What I would recommend is rather than modeling formers and lofting between them to produce the body, instead try making the body as a surface loft and then modeling the formers within that body. That way, they will adapt if you need to tweak the shape rather than having to manually tweak them to get the shape you want.

    Here is one approach for that method:
    https://cad.onshape.com/documents/c0dfc369204d5486c422ba94/w/d266b880492ea06612a5418a/e/c0e89a8d475f794d3ef33108



    As for writing FeatureScript, it's not as bad as it sounds! You can make one almost entirely just by clicking the buttons to prefill blocks of code. If you're okay with C and Python, then FeatureScript should not be too bad. I would recommend looking at some simple custom features to get a sense for how they work, such as multi-plane:
    https://cad.onshape.com/documents/575857fae4b06a2590ec9d29/w/7a682d53abc1dbd6192f8299/e/5ac3fd64f34d310bc3e94a73

    Plus, the documentation is great:
    https://cad.onshape.com/FsDoc/index.html
    Student at University of Washington | Get in touch: [email protected] | My personal site: https://alnis.dev
  • michael3424michael3424 Member Posts: 626 ✭✭✭

  • michael3424michael3424 Member Posts: 626 ✭✭✭

    So one thing I would like to do is generate a set of wing ribs from a "root" rib and a "tip" rib, which may be different sizes and maybe different airfoils. I have found a plugin that does something similar, but it generates the intermediate ribs as 3d parts, not 2d drawings, so I can't export them as .dxfs. I've tried exporting them to a drawing and exporting the drawing as a .dxf, but that seems a bit kludgy to me, when I can directly export drawing items as .dxf without going through the intermediate step of creating a drawing.

    I frequently use a laser to cut out flat parts designed in Onshape.  Once the part is finished just right-click on a part face and select "export as DXF/DWG..." from the resulting drop down.
  • tim_hess427tim_hess427 Member Posts: 648 PRO
    @ian_harris952 - One tip you may find useful is that you can select a face and then right-click to export the profile for that face as a .dxf. So, you can sketch and extrude to get your base part. Then, copy/scale as much as you want. Then, just select the faces you want to export. Hope that can help your workflow a bit. 
  • ian_harris952ian_harris952 Member Posts: 20 ✭✭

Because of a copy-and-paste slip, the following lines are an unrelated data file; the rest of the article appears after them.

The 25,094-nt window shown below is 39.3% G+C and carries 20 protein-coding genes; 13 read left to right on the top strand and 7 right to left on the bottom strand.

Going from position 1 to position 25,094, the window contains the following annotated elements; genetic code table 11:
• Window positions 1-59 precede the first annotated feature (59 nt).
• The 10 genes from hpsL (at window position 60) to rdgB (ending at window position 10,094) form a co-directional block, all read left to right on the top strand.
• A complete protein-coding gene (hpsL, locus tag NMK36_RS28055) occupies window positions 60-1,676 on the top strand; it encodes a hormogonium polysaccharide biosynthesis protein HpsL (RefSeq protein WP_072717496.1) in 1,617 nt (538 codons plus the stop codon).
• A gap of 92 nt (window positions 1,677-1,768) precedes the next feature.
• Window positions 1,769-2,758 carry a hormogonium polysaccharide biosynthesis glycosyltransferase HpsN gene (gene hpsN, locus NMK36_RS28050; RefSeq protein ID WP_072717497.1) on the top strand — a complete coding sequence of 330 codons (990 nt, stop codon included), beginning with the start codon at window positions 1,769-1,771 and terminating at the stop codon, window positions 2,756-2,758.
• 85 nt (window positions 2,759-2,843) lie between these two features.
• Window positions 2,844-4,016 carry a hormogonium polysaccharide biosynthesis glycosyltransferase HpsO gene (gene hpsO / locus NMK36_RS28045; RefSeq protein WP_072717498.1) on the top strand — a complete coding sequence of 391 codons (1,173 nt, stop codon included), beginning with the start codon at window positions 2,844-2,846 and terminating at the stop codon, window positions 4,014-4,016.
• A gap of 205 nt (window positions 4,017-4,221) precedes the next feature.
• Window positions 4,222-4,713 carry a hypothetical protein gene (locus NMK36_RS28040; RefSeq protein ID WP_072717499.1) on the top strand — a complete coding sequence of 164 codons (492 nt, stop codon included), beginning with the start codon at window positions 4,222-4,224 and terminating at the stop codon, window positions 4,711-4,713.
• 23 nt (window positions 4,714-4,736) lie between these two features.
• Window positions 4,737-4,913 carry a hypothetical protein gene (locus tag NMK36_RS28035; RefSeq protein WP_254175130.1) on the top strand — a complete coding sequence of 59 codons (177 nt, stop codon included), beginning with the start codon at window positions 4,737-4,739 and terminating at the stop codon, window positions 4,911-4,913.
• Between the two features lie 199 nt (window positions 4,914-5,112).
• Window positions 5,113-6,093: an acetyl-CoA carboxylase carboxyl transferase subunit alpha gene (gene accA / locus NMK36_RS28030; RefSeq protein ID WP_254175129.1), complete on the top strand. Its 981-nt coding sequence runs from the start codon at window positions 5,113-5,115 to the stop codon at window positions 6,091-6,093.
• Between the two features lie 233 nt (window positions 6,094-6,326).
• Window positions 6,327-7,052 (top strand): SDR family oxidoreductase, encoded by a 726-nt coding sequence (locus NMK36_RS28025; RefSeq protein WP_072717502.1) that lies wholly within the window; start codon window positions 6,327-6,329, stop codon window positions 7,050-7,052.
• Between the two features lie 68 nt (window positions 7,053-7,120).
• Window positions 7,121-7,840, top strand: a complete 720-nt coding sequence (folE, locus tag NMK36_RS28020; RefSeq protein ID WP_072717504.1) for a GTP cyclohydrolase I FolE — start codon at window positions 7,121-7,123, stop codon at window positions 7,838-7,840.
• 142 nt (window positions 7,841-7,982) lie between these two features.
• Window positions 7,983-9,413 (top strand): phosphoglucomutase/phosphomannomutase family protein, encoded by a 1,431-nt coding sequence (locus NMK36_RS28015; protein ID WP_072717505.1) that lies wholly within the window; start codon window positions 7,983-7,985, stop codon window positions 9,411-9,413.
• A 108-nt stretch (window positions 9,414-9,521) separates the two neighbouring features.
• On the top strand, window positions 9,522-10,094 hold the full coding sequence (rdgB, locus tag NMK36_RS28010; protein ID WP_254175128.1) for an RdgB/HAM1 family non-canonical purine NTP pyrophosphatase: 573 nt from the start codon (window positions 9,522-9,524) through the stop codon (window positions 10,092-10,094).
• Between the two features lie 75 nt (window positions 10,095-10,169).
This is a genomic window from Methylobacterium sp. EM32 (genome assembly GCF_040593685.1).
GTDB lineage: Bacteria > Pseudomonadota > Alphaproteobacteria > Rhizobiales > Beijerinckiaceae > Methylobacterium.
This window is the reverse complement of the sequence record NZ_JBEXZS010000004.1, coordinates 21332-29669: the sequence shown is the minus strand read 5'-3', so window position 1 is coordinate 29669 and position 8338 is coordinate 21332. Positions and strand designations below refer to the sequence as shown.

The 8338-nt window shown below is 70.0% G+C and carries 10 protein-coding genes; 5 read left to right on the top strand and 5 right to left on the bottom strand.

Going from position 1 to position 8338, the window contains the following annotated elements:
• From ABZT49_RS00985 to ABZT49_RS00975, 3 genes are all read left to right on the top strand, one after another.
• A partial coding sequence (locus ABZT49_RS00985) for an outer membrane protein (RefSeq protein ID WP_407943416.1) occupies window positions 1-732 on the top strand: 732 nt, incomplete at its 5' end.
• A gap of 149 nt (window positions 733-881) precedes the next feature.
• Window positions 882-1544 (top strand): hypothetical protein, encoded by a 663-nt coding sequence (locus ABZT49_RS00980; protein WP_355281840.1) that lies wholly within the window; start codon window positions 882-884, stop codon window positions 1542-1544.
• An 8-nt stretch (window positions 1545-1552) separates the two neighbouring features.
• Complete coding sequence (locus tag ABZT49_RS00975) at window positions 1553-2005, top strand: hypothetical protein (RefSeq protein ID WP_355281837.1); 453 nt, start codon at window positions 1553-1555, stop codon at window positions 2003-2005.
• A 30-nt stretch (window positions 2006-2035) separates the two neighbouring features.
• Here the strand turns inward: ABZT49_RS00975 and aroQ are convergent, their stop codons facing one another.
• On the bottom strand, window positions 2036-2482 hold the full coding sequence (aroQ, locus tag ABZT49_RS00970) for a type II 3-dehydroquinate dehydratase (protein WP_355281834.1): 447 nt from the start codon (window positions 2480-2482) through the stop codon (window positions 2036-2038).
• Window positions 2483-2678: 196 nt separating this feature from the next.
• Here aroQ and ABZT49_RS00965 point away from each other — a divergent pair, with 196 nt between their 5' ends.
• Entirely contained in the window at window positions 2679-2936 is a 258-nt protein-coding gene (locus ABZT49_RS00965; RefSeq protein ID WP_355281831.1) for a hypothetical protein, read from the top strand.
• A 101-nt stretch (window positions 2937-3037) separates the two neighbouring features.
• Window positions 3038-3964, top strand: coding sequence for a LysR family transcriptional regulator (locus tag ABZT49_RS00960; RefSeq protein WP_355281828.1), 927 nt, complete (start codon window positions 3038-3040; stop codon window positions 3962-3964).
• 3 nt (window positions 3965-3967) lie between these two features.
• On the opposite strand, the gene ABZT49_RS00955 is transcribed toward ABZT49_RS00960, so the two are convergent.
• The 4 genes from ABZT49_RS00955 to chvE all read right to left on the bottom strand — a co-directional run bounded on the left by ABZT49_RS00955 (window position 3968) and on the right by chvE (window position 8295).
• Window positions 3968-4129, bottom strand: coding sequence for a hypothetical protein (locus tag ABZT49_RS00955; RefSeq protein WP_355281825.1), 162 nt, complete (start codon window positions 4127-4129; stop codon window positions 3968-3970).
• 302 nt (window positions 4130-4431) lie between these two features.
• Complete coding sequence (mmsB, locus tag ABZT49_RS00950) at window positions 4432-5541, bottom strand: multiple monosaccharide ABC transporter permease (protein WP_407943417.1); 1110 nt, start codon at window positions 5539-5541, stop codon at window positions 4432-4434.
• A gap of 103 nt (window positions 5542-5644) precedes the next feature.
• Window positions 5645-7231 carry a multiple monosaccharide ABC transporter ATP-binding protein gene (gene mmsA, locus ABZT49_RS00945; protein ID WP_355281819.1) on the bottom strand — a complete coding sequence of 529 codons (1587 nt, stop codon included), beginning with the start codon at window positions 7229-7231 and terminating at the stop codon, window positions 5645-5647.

@tim_hess427 thank for the tip. I didn't know that was possible. I'll definitely have a look at that. Still a bit roundabout; sketch -> part -> face -> dxf, rather than sketch -> dxf, but hey, whatever works! It's better than my solution...

    @alnis_smidchens I really like that idea! I'll definitely be trying that! Thanks.

    ;-)
  • bruce_williamsbruce_williams Member, Developers Posts: 836 PRO
    @alnis_smidchens
    great tips!
    your 'Loft Section Demo' is not public. Did you mean to make it so?
    www.accuratepattern.com
  • alnisalnis Member, Developers Posts: 428 EDU
    edited July 2021
    @bruce_williams Thanks! That's weird about the sharing. I turned the public & link sharing off and on again. Could you please try again? Thanks!
    Student at University of Washington | Get in touch: [email protected] | My personal site: https://alnis.dev
  • bruce_williamsbruce_williams Member, Developers Posts: 836 PRO
    @alnis_smidchens
    mmm.  that is working now.  Maybe it was me...
    www.accuratepattern.com
  • ian_harris952ian_harris952 Member Posts: 20 ✭✭
    @Evan_Reese that's the functionality I'd like succinctly and clearly defined. Is implementing it on somebody's to-do list?

    :-\
  • alnisalnis Member, Developers Posts: 428 EDU
    @Evan_Reese I think that would make a great improvement request! I can definitely see real use cases for the functionality you mention.

    @ian_harris952 I don't believe there's an IR for this for sketches yet. There's a similar one for drawings here:
    https://forum.onshape.com/discussion/comment/35462
    Student at University of Washington | Get in touch: [email protected] | My personal site: https://alnis.dev
  • tim_hess427tim_hess427 Member Posts: 648 PRO
    I've never found myself wanting this functionality, but hearing it described by Evan does make me want it. I can already think of several use cases where I'm either deriving a sketch from another part studio or creating a "base" sketch, and then scaling it based on configurations. Currently, I'm having to do the workaround where I create a surface, scale the surface, then create new sketches based on that. 

    I'd love a "sketch block" that I can define once, and then configure a scale factor and be done with it. 

    I'll gladly vote for that!
  • shawn_crockershawn_crocker Member, OS Professional Posts: 508 PRO
    @ian_harris952
    This is how I have adapted an alternate way of accomplishing sketch blocks.  If your looking to use sketch blocks as a way to visualize movement of components while sketching, it doesn't solve that problem.  For me, I mainly use sketch blocks for standardizing different cutouts in material and such so this derived surface method works extremely well.  In fact, I prefer it to solidworks answer to sketch blocks because the derived surface is forever linked back to the geometry that needs to fit the cutout and can be updated very easily.